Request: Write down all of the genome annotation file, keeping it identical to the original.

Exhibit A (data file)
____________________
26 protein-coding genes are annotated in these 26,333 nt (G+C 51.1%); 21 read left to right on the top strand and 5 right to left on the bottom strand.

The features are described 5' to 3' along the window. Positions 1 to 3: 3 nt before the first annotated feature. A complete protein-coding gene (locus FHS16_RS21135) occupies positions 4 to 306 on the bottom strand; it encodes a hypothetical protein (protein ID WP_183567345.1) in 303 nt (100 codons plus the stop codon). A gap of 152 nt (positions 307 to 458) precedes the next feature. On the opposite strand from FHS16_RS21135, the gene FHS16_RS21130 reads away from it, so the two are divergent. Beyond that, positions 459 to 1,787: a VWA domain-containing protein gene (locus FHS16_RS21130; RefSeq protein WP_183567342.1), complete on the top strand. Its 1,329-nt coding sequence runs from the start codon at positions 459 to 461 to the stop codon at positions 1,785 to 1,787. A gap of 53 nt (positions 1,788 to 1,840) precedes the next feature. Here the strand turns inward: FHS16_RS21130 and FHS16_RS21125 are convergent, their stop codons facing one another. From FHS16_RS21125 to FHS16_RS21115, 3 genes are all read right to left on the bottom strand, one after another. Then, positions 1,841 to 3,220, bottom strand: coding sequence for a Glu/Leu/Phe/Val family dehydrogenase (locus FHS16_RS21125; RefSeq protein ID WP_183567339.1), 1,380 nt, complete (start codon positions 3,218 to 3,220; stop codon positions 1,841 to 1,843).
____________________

26 protein-coding genes are annotated in these 26,333 nt (G+C 51.1%); 21 read left to right on the top strand and 5 right to left on the bottom strand.

The features are described 5' to 3' along the window. Positions 1 to 3: 3 nt before the first annotated feature. A complete protein-coding gene (locus FHS16_RS21135) occupies positions 4 to 306 on the bottom strand; it encodes a hypothetical protein (protein ID WP_183567345.1) in 303 nt (100 codons plus the stop codon). A gap of 152 nt (positions 307 to 458) precedes the next feature. On the opposite strand from FHS16_RS21135, the gene FHS16_RS21130 reads away from it, so the two are divergent. Beyond that, positions 459 to 1,787: a VWA domain-containing protein gene (locus FHS16_RS21130; RefSeq protein WP_183567342.1), complete on the top strand. Its 1,329-nt coding sequence runs from the start codon at positions 459 to 461 to the stop codon at positions 1,785 to 1,787. A gap of 53 nt (positions 1,788 to 1,840) precedes the next feature. Here the strand turns inward: FHS16_RS21130 and FHS16_RS21125 are convergent, their stop codons facing one another. From FHS16_RS21125 to FHS16_RS21115, 3 genes are all read right to left on the bottom strand, one after another. Then, positions 1,841 to 3,220, bottom strand: coding sequence for a Glu/Leu/Phe/Val family dehydrogenase (locus FHS16_RS21125; RefSeq protein ID WP_183567339.1), 1,380 nt, complete (start codon positions 3,218 to 3,220; stop codon positions 1,841 to 1,843).